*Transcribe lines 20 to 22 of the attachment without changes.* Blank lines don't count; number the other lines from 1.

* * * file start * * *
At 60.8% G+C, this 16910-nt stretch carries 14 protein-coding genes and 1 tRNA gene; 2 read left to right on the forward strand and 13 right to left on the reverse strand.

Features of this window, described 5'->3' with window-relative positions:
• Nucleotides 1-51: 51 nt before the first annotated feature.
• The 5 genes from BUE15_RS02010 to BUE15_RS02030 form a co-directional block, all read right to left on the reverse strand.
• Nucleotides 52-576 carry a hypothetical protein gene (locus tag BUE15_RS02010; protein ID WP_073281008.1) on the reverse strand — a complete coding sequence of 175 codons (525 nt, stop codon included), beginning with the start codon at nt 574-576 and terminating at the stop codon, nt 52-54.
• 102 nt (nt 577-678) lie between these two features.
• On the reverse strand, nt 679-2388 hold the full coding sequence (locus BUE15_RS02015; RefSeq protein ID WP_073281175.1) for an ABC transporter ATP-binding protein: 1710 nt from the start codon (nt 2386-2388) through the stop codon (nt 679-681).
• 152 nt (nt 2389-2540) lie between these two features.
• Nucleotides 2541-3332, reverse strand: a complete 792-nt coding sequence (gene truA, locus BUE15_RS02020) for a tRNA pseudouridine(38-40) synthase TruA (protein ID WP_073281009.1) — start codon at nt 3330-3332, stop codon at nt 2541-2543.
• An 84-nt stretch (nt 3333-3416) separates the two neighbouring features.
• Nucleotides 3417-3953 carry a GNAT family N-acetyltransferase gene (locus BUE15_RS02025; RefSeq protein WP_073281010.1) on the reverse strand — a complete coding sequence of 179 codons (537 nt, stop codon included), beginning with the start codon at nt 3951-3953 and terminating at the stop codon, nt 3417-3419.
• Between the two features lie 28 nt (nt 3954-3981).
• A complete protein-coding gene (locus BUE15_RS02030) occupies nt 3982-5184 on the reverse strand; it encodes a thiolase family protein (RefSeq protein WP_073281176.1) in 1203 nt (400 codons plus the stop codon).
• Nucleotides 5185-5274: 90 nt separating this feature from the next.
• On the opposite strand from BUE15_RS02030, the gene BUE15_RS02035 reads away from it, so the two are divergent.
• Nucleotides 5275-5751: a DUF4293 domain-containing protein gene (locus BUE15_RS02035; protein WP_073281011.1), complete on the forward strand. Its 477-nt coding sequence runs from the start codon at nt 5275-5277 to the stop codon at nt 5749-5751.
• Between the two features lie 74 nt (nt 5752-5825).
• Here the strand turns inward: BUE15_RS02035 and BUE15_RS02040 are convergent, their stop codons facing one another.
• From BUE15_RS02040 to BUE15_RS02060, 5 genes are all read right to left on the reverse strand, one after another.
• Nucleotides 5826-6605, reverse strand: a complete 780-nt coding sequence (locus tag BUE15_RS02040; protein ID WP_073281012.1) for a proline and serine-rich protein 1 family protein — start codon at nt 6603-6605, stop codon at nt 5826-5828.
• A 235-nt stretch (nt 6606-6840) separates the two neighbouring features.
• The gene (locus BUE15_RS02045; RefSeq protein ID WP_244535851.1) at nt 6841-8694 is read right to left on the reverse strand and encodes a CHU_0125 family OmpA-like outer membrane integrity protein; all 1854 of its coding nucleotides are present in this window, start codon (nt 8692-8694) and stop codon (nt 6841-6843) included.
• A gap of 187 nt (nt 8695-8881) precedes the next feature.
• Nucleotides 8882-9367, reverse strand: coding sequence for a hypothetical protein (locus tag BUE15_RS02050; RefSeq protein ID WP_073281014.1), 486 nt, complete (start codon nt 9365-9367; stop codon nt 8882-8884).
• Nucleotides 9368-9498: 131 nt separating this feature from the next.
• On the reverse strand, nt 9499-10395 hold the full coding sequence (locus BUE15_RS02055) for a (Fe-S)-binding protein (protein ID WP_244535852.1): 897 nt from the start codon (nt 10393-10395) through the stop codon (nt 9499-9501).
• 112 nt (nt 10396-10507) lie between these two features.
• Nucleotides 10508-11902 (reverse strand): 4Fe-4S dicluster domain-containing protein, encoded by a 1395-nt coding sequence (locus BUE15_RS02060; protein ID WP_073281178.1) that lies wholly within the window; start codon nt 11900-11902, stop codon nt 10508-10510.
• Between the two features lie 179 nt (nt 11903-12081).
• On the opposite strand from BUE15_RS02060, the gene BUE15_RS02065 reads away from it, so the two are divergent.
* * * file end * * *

• Nucleotides 5826-6605, reverse strand: a complete 780-nt coding sequence (locus tag BUE15_RS02040; protein ID WP_073281012.1) for a proline and serine-rich protein 1 family protein — start codon at nt 6603-6605, stop codon at nt 5826-5828.
• A 235-nt stretch (nt 6606-6840) separates the two neighbouring features.
• The gene (locus BUE15_RS02045; RefSeq protein ID WP_244535851.1) at nt 6841-8694 is read right to left on the reverse strand and encodes a CHU_0125 family OmpA-like outer membrane integrity protein; all 1854 of its coding nucleotides are present in this window, start codon (nt 8692-8694) and stop codon (nt 6841-6843) included.